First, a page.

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PR Cited as Partial Answer to NY Times Credibility Gap…It’s About the Conversation, Stupid

Why is it we need a crisis just to have a simple conversation? Why wait until things get so bad you have to call in a crisis communications team, when a simple conversation might have sufficed? As any Internet-savvy public relations professional will tell you, in a world where individuals can publish criticism for the world to see, failing to acknowledge mounting public criticism only amplifies and aggravates the problem.

In my opinion, the main reason the MSM has lost credibility is because are now challenged to start answering their critics, and in all fairness, this was never something they were prepared for. They are not built to have conversations. They are built to report. So now, as a result of add water and stir content management systems like blogs available to anyone with something to say, they find themselves facing an entirely new challenge with respect to defending why they took the position they did, in every phrase they print.

According to a report issued by The New York Times Company, and covered today in a story in the NY Times, one of the ways reporters at The Times should protect themselves from unfair attacks is through better public relations. Check out these snips…

“‘The defense should be led by journalists in the news room with support and advice from our corporate communications, marketing and legal departments…’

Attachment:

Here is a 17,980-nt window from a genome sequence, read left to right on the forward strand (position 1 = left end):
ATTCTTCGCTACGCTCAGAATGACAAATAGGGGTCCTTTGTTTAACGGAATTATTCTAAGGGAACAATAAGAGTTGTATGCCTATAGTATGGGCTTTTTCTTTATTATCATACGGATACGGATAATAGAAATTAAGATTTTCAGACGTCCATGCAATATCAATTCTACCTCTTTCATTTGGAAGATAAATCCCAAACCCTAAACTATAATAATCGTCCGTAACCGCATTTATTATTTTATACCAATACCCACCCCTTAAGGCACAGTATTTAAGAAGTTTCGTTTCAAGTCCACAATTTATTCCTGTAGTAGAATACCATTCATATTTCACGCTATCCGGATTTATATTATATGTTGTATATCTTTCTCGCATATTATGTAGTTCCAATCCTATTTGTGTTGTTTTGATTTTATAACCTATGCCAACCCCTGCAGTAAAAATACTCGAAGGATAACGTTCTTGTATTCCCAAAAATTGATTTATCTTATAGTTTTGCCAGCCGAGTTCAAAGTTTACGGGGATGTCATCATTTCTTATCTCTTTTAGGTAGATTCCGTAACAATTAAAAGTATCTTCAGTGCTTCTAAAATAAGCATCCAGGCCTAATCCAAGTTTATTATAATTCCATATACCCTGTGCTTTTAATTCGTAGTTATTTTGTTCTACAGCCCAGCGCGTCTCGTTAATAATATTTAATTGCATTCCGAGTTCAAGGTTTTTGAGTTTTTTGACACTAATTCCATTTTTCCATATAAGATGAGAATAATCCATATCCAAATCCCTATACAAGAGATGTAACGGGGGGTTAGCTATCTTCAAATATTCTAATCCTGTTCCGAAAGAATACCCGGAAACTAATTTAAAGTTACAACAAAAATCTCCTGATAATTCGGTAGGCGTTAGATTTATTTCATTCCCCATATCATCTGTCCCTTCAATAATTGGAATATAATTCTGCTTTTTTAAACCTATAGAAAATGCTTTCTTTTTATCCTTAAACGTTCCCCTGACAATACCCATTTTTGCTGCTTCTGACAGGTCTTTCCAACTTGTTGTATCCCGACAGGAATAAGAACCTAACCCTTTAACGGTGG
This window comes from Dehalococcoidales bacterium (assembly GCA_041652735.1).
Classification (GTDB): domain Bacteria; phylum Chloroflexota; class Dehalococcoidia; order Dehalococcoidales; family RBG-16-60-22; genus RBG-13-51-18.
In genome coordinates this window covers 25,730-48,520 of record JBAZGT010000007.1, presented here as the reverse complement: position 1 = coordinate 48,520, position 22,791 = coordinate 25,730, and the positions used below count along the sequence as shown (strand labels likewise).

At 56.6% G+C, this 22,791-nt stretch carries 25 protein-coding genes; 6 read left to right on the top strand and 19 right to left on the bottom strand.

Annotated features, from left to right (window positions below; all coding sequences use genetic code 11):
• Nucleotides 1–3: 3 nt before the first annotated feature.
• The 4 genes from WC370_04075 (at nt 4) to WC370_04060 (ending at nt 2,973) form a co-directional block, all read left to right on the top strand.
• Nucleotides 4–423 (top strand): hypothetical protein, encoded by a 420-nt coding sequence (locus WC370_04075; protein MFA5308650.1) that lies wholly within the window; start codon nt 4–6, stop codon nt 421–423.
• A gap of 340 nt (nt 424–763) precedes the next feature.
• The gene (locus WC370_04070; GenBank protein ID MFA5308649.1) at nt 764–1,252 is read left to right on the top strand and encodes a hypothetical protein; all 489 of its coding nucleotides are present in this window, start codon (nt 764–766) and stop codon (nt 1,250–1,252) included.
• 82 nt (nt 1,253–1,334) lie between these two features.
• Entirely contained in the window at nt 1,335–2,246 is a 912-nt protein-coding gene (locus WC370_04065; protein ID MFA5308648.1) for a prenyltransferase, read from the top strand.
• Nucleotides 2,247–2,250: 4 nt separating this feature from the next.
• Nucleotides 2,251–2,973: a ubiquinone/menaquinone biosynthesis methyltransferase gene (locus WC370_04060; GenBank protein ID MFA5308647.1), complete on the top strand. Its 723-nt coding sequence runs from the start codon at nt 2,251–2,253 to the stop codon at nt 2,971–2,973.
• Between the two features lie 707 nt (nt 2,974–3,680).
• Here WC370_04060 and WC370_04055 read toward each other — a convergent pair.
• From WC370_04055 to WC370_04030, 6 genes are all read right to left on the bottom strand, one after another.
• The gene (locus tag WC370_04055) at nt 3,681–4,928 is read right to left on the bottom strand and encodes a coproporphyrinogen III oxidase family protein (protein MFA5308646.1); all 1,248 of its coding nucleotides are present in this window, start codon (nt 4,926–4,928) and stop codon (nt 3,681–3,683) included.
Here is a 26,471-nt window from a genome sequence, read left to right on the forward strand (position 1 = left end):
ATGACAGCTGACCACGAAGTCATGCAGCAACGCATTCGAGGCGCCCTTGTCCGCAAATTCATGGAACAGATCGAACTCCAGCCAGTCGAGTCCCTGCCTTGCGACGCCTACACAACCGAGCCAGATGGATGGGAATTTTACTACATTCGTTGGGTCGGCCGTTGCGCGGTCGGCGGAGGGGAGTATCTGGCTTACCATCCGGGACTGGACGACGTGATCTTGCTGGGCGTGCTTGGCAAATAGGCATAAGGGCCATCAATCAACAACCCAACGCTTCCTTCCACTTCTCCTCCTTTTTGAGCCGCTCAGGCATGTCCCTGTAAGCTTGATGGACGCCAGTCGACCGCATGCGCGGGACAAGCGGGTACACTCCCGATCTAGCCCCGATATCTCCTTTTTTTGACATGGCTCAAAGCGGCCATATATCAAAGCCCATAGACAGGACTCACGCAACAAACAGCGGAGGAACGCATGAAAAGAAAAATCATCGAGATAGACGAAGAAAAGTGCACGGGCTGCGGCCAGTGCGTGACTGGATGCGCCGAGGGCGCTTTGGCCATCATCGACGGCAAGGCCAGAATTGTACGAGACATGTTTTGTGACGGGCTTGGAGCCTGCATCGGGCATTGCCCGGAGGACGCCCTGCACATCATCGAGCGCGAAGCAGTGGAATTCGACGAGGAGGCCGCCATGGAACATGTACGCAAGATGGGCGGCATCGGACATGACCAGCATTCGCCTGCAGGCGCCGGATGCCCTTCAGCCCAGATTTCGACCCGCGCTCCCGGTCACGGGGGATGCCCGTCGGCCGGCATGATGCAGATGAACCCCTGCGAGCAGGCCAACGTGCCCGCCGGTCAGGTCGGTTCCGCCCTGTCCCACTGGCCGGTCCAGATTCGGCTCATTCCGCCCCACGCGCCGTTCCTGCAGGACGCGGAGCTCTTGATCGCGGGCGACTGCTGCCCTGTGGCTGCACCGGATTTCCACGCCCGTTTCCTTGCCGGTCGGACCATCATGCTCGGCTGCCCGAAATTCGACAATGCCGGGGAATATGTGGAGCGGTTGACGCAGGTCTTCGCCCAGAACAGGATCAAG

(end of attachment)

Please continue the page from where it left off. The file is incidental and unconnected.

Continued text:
…The report also…recommended that reporters be given television training…

…Orville Schell, dean of the journalism school at the University of California, Berkeley, said The Times had to strike a balance between ‘smart public relations’ and ‘letting your work speak for itself…”

Good public relations is about advocacy, not spin. At a time when consumers can leverage technology to be heard by like minded people everywhere, PR needs needs to get better at public relations, and stop focusing so much on media relations. Public relations has the opportunity to help not just The New York Times, but organizations everywhere enter into productive conversations with their markets.

I also think The Times should be less defensive about recognizing the positive contributions corporate communications can make to the process, and start thinking proactively about how it might transform its personnel hierarchy to recognize this newly created hole and rise to the occassion.

The article ends with…

“I would be loath to see a paper like The Times begin to spin its image too ardently through public relations techniques,” he [Orville Schell] said. “But I do firmly believe that the paper has to defend itself.”

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